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Metal Casting Technologies : September 2005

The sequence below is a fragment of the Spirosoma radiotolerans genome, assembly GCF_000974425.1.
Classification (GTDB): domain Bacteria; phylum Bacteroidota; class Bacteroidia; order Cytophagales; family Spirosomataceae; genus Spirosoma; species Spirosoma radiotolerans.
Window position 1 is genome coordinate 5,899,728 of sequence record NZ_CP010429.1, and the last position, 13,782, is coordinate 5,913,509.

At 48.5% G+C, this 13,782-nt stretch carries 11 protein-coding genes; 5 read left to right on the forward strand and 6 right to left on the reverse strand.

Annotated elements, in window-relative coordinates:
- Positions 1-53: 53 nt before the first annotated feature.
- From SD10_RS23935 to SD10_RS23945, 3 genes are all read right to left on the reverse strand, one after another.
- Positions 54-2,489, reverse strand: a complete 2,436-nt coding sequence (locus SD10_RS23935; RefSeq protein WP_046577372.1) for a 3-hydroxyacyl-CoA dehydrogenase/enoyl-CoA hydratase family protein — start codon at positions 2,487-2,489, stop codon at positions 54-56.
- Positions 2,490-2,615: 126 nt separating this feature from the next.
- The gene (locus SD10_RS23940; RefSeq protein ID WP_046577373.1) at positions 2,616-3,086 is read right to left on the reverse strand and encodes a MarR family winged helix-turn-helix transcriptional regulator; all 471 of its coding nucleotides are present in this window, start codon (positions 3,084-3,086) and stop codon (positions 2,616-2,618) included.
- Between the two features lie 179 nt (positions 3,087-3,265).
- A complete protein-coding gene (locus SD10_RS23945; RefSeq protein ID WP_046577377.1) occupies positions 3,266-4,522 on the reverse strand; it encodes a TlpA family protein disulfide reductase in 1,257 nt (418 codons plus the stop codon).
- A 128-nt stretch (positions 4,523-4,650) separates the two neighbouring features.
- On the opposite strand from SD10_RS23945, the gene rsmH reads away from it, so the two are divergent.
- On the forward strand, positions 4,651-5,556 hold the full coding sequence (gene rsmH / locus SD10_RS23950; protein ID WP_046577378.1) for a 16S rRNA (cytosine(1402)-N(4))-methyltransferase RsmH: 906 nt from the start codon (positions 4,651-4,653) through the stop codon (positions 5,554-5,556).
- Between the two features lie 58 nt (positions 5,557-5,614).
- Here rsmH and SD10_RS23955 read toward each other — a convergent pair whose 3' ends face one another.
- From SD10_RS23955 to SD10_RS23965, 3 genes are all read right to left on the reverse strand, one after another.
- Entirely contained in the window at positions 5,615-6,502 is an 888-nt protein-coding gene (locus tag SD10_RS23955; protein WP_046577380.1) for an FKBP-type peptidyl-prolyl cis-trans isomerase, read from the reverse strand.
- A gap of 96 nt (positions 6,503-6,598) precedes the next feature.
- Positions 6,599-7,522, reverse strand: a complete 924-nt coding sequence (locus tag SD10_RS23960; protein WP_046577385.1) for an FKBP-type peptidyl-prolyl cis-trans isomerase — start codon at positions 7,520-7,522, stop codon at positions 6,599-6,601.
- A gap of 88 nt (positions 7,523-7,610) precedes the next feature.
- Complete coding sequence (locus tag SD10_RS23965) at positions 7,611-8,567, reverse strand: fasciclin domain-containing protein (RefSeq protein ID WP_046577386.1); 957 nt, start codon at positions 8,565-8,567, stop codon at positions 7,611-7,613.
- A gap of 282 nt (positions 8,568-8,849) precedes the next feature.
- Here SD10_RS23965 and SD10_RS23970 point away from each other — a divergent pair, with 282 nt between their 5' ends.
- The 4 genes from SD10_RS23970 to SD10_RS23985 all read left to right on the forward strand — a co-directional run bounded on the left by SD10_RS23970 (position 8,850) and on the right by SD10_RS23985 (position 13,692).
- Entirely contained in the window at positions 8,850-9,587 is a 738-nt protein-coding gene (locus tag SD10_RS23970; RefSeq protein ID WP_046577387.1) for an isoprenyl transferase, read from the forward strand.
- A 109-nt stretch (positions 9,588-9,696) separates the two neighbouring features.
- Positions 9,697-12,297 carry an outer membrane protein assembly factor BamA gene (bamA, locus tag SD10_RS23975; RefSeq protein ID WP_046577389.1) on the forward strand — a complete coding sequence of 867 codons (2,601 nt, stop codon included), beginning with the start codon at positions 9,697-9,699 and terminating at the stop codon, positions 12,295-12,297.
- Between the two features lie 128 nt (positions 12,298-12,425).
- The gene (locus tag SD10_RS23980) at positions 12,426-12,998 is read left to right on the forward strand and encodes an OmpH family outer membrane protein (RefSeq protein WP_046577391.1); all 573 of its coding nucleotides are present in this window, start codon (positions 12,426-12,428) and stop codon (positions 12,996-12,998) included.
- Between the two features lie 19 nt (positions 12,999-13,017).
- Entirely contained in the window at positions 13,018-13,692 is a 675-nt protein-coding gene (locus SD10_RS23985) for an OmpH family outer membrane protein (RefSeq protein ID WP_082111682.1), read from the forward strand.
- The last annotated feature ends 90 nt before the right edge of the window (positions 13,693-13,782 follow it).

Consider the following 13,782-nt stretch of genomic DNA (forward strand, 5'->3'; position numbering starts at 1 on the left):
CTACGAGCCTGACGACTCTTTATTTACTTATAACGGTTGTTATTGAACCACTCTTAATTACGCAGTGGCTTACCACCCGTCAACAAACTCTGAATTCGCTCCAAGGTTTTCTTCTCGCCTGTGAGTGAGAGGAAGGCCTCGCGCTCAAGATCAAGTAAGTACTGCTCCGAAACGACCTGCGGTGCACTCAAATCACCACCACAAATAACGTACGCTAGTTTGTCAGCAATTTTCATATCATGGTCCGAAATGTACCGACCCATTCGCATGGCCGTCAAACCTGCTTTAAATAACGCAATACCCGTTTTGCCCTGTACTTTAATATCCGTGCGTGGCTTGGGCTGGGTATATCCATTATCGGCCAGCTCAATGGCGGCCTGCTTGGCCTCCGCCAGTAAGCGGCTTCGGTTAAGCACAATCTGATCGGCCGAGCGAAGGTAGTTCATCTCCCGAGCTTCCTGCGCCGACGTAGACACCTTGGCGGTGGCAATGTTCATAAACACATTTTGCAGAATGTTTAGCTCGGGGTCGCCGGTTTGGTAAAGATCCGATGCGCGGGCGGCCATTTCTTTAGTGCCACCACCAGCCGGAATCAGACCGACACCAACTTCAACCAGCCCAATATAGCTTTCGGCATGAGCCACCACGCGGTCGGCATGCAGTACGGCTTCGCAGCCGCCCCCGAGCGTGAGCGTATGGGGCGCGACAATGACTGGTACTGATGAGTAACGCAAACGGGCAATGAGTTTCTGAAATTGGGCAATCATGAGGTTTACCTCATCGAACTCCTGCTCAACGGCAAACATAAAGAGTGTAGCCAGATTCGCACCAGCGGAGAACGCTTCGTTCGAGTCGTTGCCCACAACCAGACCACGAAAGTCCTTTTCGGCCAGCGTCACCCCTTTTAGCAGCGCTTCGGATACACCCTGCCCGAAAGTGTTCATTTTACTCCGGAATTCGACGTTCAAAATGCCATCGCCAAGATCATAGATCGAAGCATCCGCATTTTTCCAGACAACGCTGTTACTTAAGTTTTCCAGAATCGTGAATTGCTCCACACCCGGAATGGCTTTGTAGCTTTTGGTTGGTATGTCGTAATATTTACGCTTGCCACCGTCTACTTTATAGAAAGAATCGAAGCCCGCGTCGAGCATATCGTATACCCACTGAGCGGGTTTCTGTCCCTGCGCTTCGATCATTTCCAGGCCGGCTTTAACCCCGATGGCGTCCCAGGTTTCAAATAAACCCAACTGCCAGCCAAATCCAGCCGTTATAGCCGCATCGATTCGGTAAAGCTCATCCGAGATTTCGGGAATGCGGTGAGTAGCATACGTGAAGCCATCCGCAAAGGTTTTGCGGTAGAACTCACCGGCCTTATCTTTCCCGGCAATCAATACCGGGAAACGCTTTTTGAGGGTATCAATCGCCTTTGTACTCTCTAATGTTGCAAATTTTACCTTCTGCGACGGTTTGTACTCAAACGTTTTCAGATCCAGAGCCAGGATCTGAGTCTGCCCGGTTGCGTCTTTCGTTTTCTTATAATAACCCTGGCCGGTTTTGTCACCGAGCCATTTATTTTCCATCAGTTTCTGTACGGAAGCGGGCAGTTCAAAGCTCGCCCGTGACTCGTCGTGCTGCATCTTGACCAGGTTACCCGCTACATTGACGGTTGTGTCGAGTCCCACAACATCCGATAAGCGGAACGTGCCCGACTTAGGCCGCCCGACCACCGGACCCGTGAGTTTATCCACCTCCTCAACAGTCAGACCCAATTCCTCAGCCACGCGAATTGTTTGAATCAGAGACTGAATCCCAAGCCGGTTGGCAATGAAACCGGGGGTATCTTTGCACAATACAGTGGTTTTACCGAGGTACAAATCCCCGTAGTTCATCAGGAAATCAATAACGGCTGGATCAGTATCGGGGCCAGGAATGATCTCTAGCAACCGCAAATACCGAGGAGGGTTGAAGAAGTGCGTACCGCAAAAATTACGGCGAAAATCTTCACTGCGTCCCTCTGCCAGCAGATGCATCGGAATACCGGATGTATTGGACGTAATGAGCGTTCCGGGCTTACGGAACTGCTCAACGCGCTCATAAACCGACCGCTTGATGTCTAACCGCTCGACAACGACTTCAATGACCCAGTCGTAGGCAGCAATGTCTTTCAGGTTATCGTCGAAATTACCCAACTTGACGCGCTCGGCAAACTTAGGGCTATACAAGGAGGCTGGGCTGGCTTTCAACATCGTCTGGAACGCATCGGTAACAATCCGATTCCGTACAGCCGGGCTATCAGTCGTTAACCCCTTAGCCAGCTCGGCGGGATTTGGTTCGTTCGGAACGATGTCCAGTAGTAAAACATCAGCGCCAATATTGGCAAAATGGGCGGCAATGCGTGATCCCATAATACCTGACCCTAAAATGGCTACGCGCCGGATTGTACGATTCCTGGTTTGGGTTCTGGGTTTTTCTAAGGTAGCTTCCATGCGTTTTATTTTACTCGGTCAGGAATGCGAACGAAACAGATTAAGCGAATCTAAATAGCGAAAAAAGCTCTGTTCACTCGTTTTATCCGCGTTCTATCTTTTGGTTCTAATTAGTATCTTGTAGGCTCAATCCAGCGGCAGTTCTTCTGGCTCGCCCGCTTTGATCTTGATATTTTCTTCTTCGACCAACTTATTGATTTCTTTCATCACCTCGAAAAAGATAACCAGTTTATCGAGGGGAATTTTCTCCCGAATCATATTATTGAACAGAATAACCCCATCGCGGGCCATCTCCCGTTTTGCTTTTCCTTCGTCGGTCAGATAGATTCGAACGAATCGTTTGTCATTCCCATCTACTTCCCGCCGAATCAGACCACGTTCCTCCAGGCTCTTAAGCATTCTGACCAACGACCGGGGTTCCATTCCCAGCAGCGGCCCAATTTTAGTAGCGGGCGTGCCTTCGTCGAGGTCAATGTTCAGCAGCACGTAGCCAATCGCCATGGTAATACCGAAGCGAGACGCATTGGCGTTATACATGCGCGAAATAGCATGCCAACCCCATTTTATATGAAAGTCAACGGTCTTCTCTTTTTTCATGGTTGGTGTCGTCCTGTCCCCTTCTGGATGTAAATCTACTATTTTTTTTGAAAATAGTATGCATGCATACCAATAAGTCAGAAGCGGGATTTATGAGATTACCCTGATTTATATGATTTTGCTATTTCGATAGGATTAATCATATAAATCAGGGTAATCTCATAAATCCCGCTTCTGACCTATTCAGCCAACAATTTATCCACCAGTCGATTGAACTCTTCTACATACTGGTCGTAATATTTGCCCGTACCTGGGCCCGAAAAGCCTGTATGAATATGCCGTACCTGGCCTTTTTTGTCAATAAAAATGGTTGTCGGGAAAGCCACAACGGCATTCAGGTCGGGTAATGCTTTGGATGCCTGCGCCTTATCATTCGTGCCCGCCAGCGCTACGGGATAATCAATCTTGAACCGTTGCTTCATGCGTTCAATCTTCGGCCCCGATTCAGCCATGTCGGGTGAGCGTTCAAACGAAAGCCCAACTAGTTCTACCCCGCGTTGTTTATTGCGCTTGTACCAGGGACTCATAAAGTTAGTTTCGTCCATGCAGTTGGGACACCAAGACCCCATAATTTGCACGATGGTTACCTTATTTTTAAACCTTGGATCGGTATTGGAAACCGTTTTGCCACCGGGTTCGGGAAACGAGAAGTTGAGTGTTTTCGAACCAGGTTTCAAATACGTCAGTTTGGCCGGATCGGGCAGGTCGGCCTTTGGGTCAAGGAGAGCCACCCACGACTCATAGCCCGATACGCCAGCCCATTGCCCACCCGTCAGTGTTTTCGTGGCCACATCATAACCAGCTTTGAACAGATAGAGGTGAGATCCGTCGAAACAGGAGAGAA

ASIAN OVERVIEW THAILAND Aluminium Automotive Castings, and SPC for Foundries. More foundries can now tackle root cause technical problems, can perform FMEA studies and are making much more effective use of statistical process control than in the past. Hopefully some of these foundries can be encouraged to take a more active role in cast metals research, and in particular, generate their own ideas for research and development projects. During 2004/5 the Technical Service section at MTEC has been involved with Thai SME companies in a number of foundry related consulting projects. Typical examples include: • Improvements in melt control and cleanliness, and overall quality in the production of semi-continuous cast Al Alloy billets, and optimisation of homogenization heat treatment. • Improving metallurgical control in the casting of cast iron rolling mill rolls. • Reducing casting defects in the art casting industry, notably in the investment casting of Brass sculpture and statues, including Buddha images. Many of the early foundries were sited at or near to temples to provide religious images and works of art. There are still many small Thai cultural art casting producers but few have sufficient metallurgical methods engineering knowledge to operate efficiently, consequently, high frequencies of casting defects are encountered, a typical example is illustrated. An MTEC project lead by Khun Thanaporn has been helping some art foundries to make the transition from castings based just on local craft skills to those based on effective technical control as well. Factors being tackled include mould and wax materials quality, de-waxing methods, melt quality (most foundries use scrap as charge material) and temperature control, and mould filling. This work has already made a significant contribution to reducing defects and repairs. Cast Metals Research and Development at Thai Universities As well as MTEC funded research, some academic institutions have developed their own post-graduate programmes in cast metals and have also obtained research funding from other sources, e.g. from the Thailand Research Fund or from overseas organizations. The Production Engineering and Materials Departments at King Mongkut's University of Technology (KMUTT) have cooperated to form CEMCT -- the Centre of Excellence in Metal Casting Technology. This centre is now becoming increasingly involved with industry related work. For example, CEMCT has recently completed a contract research project with a brass plumbing product manufacturer in Thailand who exports to USA and Australia. As part of this work CEMCT has developed a new brass specification that can resist dezincification without adding arsenic into the composition. This new chemical specification can not only pass current international standards but also provides improved casting characteristics that lower casting defects substantially. During 2005 over 80 new industrial members have joined CEMCT such that continued support from the industrial sector is guaranteed in the future. Since January this year, CEMCT together with the support from MTEC organized more than 7 training courses including in- house training and public training. Over 200 delegates from industry attended these courses. CEMCT continues to be the major partner with the Thailand Automotive Institute for training and examining personnel to be certified 1 1. Buddha Images 2. Wax pattern to cast head 3. Typical defect and poor surface finish 2 3 4 4. Another example of surface defect 38 www.metals.rala.com.au